Searching for connection between egg consumption and athletic performance
Due to the nature of the sport, gymnasts’ joints take a lot of hits during practices and competitions. Researchers in the Department of Food Science and Human Nutrition wanted to see if regular consumption of eggs would have any effect on joint inflammation.
Food science and human nutrition graduate student Hilary Green, under the direction of Professor Ruth Litchfield, began a year-long pilot study to look at the effect of egg consumption on inflammatory markers among female gymnasts. A former gymnast herself, Green was interested to see if there was any connection between egg consumption and athletic performance to relieve the overuse and chronic inflammation of joints.
They chose to focus on eggs because it is a food source rich in protein and antioxidants. Also, previous studies in individuals with type 2 diabetes and overweight/obesity suggested eggs may have anti-inflammatory properties related to reducing low-grade chronic inflammation.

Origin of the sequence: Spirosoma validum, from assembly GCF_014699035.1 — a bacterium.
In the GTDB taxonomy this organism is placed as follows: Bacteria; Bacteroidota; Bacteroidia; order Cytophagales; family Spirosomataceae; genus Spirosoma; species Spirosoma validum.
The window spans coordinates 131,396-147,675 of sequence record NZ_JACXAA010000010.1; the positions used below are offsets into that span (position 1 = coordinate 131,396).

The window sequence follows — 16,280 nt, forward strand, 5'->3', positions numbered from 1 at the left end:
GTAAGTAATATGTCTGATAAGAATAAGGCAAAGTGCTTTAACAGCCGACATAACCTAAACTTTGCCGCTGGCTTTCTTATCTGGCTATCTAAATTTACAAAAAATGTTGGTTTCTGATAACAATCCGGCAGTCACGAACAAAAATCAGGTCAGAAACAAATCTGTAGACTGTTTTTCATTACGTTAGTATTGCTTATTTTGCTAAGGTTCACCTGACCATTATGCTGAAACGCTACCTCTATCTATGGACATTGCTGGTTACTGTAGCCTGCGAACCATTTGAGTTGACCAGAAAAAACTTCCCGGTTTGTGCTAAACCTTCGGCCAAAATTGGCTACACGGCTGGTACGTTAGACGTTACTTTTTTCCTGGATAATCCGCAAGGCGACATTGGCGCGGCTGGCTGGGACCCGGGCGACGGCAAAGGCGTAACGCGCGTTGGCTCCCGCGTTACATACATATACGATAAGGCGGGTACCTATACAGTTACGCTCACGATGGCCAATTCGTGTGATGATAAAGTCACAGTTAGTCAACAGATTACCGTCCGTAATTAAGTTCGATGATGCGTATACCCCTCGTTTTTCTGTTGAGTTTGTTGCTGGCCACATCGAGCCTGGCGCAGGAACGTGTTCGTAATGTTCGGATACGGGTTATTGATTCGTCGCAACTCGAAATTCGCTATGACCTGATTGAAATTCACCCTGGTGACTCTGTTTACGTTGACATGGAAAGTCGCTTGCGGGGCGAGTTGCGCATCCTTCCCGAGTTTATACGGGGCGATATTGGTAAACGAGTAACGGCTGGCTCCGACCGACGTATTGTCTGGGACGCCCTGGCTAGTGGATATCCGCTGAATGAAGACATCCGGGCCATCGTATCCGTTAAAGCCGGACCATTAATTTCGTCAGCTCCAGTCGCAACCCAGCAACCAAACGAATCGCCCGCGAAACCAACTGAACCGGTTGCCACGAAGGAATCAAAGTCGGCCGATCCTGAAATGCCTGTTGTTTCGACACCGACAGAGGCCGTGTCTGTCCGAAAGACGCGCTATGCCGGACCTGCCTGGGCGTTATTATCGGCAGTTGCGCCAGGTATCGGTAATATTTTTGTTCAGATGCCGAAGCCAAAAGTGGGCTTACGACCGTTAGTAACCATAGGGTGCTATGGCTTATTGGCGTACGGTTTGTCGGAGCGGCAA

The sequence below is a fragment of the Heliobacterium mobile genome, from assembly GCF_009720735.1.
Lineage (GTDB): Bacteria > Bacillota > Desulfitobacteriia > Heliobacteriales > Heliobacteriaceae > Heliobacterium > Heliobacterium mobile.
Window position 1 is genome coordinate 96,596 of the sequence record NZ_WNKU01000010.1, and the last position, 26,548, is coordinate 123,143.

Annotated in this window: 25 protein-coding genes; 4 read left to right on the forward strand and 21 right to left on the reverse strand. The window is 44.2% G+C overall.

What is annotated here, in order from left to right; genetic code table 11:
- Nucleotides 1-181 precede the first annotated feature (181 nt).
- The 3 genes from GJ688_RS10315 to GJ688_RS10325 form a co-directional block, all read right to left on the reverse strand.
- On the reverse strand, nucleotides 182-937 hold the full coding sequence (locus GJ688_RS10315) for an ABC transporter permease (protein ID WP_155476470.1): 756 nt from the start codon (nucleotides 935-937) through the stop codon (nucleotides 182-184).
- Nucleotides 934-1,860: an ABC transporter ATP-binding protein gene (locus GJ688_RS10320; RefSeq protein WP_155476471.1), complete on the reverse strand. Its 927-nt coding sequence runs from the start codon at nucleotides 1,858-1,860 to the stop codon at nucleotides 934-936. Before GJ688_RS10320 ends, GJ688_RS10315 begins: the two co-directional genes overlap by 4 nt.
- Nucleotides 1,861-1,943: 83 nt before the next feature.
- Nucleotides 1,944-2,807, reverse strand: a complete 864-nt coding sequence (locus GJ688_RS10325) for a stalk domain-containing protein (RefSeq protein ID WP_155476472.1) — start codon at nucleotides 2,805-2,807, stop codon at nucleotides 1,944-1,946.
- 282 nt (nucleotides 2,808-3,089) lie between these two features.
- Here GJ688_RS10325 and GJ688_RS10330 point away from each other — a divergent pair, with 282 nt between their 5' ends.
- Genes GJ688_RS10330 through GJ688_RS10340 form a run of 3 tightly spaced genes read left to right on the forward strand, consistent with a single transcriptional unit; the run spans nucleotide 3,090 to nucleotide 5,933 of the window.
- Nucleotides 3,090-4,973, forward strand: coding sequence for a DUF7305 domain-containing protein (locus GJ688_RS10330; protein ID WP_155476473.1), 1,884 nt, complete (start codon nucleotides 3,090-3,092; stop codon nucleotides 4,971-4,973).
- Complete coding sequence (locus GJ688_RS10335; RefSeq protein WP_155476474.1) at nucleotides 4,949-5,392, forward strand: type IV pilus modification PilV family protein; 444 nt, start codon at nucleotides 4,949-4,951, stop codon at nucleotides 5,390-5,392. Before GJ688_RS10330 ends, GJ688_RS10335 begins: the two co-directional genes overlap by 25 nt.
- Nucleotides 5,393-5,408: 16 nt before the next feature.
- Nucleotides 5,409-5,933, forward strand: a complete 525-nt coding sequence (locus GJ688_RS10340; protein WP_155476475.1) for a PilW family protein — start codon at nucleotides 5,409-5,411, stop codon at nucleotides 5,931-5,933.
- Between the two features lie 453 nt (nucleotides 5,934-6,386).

A total of 13 gymnasts took part in the year-long study, during which the athletes would consume hard boiled eggs post-exercise during the preseason and competitive season. “Our sample size was very small, which limited the ability to see significant changes among egg participants in inflammation, our primary area of interest,” Green said. “Preliminary results suggest there may be something going on. Further research is needed with a larger sample size and a more diverse sample.”
The researchers remain curious about eggs’ potential for athletes and other populations.
“It opens doors to other sports and how eggs can play a role in athletics and sports,” Green said of their research.
“The high-quality protein, including all the essential amino acids, antioxidants: lutein and zeaxanthin, anti-inflammatory effects, and key nutrients like choline, a vitamin-like nutrient pertinent for both the brain and muscle, would be of benefit to various population groups,” Green added.
Hilary Green, graduate student, Food Science and Human Nutrition, email@example.com
Ruth Litchfield, professor, Food Science and Human Nutrition, 515-294-9484, firstname.lastname@example.org
Whitney Sager, communications coordinator, Food Science and Human Nutrition, 515-294-9166, email@example.com